The worst feeding strategy is to feed whole round bales once per week, on the ground, without unrolling or placing them in any feeder structure. Cattle trampling is uncontrolled, with the feed source rapidly becoming unrecognizable as dominant cows fill up and them claim the pile as their lie down area. This can waste over 40% of the feed offered (see Table 1). Just think … out of every 10 bales you harvested, 4 were wasted.
Round bale unrollers have become more popular, allowing the producer to spread the hay out in a long mat, giving all of the cows access to feed at the same time. But timing has as much to do with making unrolling work as the PTO on the tractor. Unrolling enough feed to last a week at a time can still allow a wastage level in the 40% range. When the number of bales unrolled just matches the daily intake of the cows, feed wastage can be reduced to the range of 10 to 12%. In this situation, cattle are actively competing for every mouthful, clustering around the hay as it is rolled out. While this is an improvement, 1 in 10 harvested bales is still lost.
What about steel round bale feeders? Compared with putting out a week's worth of free standing or unrolled bales, feeders filled on a once per week basis reduce wastage by up to 80%. They are certainly worth the investment if feeding is only a weekend chore! There are many different types of feeders on the market. Researchers at Michigan State University compared various types of round bale feeders1. Ring type feeders, with slanted bars, were very effective at limiting waste (see Table 2). This included standard round feeders as well as those with a second row of inward slanting bars which provided a cone-shaped support to the bale. With these types of feeders, cattle wasted only an average of 4.5% of the feed offered. Note that these feeders had slanted rather than vertical bars on the sides. Trailer type feeders, consisting of a wheeled rectangular base with an array of bars around the perimeter, were evaluated as having 11.4% wastage. In comparison, cradle type feeders, which had a rectangular base outfitted with trays and a v-shaped bale holder allowed 14.6% feed wastage.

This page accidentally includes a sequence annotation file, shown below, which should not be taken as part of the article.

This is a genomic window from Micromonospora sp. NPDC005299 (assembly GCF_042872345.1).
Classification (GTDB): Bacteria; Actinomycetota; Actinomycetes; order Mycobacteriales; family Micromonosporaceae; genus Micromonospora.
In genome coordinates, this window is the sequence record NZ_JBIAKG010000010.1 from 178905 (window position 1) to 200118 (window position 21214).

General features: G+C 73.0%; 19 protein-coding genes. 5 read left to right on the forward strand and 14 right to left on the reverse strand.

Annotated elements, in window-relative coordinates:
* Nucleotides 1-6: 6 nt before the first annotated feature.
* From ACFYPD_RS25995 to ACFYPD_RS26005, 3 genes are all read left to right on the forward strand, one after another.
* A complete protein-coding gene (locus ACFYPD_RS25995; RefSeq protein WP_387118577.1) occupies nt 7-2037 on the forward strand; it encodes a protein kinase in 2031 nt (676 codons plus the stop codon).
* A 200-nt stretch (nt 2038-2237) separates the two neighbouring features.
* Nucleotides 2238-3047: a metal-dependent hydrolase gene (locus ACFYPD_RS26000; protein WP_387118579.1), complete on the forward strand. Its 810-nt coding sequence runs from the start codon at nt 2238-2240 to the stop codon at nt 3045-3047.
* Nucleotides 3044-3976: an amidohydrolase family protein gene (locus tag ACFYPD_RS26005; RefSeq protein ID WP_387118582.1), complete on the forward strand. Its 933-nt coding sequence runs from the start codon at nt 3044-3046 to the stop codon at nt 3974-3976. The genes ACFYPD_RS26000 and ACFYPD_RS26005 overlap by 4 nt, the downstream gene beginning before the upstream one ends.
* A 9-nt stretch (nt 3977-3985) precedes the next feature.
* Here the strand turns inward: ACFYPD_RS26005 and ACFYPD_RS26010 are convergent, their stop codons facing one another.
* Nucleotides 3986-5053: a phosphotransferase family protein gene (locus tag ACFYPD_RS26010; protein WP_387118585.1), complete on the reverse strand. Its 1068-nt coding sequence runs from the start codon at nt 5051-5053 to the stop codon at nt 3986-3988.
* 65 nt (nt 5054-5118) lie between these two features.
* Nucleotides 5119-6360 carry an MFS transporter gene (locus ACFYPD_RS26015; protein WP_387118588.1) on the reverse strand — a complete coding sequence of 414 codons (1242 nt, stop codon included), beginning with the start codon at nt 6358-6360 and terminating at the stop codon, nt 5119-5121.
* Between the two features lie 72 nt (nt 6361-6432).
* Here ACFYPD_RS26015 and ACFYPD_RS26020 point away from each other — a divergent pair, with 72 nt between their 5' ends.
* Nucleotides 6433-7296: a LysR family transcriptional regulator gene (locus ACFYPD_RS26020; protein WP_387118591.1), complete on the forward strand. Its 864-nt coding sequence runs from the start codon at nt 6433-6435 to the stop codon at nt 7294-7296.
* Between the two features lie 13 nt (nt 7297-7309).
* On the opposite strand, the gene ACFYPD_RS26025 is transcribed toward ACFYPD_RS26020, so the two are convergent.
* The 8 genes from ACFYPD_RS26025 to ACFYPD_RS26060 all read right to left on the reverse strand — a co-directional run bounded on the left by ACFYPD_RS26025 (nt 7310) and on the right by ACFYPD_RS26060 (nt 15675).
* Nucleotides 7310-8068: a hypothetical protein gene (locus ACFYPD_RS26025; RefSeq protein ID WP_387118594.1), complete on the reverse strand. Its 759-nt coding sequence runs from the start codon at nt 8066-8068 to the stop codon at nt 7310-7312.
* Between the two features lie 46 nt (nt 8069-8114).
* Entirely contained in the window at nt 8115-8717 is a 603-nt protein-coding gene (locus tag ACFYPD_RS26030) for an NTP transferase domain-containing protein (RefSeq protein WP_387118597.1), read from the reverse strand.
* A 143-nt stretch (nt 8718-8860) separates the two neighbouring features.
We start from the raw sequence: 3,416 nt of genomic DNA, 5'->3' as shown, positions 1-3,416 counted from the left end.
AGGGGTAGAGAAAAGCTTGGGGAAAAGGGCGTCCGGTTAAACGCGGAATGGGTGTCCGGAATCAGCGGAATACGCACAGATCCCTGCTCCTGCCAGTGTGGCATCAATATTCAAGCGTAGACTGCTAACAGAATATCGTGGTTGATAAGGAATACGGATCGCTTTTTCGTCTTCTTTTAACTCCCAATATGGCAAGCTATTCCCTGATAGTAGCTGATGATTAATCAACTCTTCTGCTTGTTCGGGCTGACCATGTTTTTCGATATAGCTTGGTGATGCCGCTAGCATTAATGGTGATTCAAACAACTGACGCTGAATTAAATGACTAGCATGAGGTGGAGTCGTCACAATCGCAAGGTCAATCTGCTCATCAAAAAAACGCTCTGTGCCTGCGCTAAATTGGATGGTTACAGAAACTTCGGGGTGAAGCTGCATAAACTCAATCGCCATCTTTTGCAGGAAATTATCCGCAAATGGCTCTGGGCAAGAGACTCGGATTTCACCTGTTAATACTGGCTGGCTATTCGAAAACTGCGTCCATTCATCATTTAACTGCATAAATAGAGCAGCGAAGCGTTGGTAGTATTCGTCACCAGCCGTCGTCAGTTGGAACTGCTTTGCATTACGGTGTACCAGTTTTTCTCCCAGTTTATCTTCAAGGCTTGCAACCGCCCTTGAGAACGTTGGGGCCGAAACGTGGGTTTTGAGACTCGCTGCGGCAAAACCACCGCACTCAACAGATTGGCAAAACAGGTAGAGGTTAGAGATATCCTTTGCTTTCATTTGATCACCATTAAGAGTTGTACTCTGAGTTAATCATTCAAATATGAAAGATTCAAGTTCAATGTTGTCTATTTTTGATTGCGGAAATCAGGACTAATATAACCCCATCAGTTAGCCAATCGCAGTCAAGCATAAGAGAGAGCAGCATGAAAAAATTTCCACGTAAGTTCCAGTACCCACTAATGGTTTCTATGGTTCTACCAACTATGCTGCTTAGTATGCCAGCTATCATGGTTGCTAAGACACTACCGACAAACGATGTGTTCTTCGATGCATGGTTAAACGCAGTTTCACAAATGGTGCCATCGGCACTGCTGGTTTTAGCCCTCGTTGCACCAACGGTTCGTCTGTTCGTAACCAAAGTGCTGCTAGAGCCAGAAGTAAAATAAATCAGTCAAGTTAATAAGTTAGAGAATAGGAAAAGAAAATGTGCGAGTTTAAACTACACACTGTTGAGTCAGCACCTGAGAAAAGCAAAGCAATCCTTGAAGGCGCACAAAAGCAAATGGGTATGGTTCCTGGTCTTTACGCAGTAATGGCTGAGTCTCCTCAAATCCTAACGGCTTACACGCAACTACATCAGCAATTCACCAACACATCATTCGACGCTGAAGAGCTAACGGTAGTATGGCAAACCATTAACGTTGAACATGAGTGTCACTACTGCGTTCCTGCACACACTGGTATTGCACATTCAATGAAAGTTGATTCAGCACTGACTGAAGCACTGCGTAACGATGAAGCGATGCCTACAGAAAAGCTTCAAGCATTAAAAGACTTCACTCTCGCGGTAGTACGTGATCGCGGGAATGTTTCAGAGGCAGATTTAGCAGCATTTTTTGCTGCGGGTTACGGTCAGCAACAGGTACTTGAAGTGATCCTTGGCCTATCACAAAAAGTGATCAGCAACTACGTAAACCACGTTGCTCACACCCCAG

The cradle type feeders had vertical side bars, which have been shown in the past to be a poor design for controlling wastage in conventional circular feeders. With vertical bars, cattle tend to pull mouthfuls of feed straight back from the bale, with residue spilling out and on to the ground. Slant bars make cattle work a little harder, and they tend to leave their heads in the feeder longer, limiting spillage.
Next time you check the cows, take a good look around the feeding site. Do you see evidence of excessive feed wastage? Don't contribute to cattle delinquency by making it easy for them to steal your feed.Table 1. Feed Wastage With Round Bale Systems, % of Hay Offered
|Whole bales on ground||Unrolled bales on ground|
Table 2. Feed Wastage With Round Bale Feeder Systems, % of Hay Offered
|Ring Feeder, slanted side bars||Ring feeder, slanted side bars plus interior cone||Trailer type||Cradle type|
1D. D. Buskirk*3, A. J. Zanella*, T. M. Harrigan†, J. L. Van Lente*4, L. M. Gnagey*4, and M. J. Kaercher‡ *Departments of Animal Science and †Agricultural Engineering, ‡Extension, Michigan State University
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|Author:||Tom Hamilton - Beef Program Lead - Production Systems/OMAFRA|
|Creation Date:||22 February 2008|
|Last Reviewed:||22 February 2008|